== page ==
Trouble at the Top: Joint Statement by the Nordic chapters of Transparency International
Issued by national chapters in Denmark, Finland, Greenland, Iceland, Norway and Sweden at the 26th Annual Membership Meeting
Issued by Transparency International Iceland
The Nordic countries—Denmark, Finland, Greenland, Iceland, Norway and Sweden—have traditionally enjoyed a low corruption perception. All but Greenland, which is not yet ranked, have consistently scored high on Transparency’s annual Corruption Perception Index (CPI). The tide is now turning: the Nordics’ reputation for good governance and business integrity is repeatedly being challenged.
On 12 November, it was reported that an Icelandic fishing conglomerate (Samherji) has been bribing Namibian public officials for many years with impunity. A Norwegian bank, DNB, appears to have facilitated the transfer of substantial sums of money as part of this scheme. This is unacceptable, but it is not the first scandal within the financial sectors of the Nordics, most recently Sweden and Denmark. The world community is thus once again reminded that Nordic countries are not adequately performing their international commitments or even their own stated values. As a result, they are now seen as exporters of corruption.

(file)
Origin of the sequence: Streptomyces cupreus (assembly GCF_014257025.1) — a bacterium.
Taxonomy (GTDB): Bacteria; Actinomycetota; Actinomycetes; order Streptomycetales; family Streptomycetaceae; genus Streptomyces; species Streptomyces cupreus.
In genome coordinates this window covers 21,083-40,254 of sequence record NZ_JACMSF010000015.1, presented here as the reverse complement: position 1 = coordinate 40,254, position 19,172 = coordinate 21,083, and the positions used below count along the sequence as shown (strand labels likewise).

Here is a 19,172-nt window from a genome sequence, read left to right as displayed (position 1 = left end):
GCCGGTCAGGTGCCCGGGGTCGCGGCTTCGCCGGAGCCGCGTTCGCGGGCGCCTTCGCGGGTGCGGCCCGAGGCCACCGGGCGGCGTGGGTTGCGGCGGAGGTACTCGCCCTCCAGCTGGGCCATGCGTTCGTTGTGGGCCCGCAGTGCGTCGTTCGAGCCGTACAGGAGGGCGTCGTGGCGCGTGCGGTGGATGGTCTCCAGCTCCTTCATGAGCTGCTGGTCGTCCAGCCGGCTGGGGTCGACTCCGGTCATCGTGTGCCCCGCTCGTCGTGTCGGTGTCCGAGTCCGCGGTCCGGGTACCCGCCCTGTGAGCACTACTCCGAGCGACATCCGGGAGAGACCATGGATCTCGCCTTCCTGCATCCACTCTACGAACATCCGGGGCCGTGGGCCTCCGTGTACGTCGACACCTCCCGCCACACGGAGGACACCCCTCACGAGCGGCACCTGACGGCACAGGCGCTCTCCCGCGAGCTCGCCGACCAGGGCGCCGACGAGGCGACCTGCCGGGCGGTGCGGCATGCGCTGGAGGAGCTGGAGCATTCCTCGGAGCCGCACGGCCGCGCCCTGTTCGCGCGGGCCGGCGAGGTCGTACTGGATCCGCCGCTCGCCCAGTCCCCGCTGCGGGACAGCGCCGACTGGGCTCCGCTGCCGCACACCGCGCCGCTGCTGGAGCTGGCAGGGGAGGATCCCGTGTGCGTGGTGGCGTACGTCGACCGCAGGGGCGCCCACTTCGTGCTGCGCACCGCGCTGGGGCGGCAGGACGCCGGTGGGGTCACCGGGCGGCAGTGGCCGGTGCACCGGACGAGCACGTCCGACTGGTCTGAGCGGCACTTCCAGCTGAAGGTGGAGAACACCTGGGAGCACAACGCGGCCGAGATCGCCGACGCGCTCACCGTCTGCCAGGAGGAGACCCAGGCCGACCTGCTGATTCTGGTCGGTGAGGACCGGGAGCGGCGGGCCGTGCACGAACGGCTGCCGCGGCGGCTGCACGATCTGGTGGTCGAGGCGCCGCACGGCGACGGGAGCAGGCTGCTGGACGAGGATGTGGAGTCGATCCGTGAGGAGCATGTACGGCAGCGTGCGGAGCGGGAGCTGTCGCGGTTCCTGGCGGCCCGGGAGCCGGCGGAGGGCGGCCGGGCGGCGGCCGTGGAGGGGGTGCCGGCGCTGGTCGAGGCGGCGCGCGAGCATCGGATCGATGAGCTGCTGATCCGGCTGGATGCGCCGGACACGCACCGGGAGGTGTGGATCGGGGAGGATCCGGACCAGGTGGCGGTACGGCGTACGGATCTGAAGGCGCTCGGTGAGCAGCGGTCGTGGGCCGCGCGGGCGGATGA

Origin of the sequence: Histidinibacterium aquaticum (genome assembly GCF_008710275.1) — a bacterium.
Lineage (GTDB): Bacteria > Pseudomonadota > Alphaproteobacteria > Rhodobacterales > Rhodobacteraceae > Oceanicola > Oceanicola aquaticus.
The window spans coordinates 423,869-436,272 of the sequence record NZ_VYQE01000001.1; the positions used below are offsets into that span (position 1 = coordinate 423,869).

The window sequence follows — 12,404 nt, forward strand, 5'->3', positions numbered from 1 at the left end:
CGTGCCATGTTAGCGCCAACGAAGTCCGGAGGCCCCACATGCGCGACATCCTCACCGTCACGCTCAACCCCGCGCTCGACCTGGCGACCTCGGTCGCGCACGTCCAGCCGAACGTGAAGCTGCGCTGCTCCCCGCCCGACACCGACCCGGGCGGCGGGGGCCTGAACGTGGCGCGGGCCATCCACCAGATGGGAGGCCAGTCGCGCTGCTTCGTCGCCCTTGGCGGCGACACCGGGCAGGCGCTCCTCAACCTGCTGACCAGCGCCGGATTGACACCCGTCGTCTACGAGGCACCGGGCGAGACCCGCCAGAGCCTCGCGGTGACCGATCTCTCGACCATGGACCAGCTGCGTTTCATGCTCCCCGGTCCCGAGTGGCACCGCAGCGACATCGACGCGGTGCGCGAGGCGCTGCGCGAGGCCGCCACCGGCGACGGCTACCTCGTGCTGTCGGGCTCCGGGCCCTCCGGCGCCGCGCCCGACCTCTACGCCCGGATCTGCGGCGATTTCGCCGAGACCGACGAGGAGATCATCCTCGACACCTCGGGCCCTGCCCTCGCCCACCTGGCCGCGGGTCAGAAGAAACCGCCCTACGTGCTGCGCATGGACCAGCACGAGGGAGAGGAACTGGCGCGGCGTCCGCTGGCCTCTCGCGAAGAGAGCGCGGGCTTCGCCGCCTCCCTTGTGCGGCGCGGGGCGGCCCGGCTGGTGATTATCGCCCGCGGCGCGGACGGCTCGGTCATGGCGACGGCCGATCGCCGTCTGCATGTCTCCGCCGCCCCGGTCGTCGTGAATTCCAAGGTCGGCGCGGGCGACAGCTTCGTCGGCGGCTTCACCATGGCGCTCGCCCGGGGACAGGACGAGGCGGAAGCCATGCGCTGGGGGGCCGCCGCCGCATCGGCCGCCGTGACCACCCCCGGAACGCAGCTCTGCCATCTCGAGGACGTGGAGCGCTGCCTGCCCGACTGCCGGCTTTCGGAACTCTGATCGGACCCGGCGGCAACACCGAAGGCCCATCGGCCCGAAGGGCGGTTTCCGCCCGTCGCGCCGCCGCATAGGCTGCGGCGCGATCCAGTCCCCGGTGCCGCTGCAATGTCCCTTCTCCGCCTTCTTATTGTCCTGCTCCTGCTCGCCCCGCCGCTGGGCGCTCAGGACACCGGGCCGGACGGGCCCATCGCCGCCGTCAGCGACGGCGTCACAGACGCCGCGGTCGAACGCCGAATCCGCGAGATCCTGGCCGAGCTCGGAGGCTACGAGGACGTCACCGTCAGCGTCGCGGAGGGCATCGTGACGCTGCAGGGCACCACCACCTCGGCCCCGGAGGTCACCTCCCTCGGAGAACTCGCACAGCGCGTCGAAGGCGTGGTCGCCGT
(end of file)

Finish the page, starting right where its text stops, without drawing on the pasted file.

In order to be worthy of trust, it is up to Nordic policy makers, business communities and civil societies to hold themselves to the highest standards. They must put in place policies to detect and investigate corrupt acts, protect whistleblowers, enforce the relevant laws already on their books, and fill any existing gaps in their implementation of international anti-corruption standards. As members of the TI movement, we strongly urge the Icelandic and Norwegian authorities to cooperate fully with Namibia in the investigation of the Samherji case.
At the launch of the most recent CPI in January 2019, the paradox of the Nordics was already highlighted. If these privileged countries want to fight against corruption and contribute towards meeting the UN Sustainable Development Goals, they must take a hard look at what their public and private sectors are up to, wake up to their responsibility, and live up to their good reputation or lose it.
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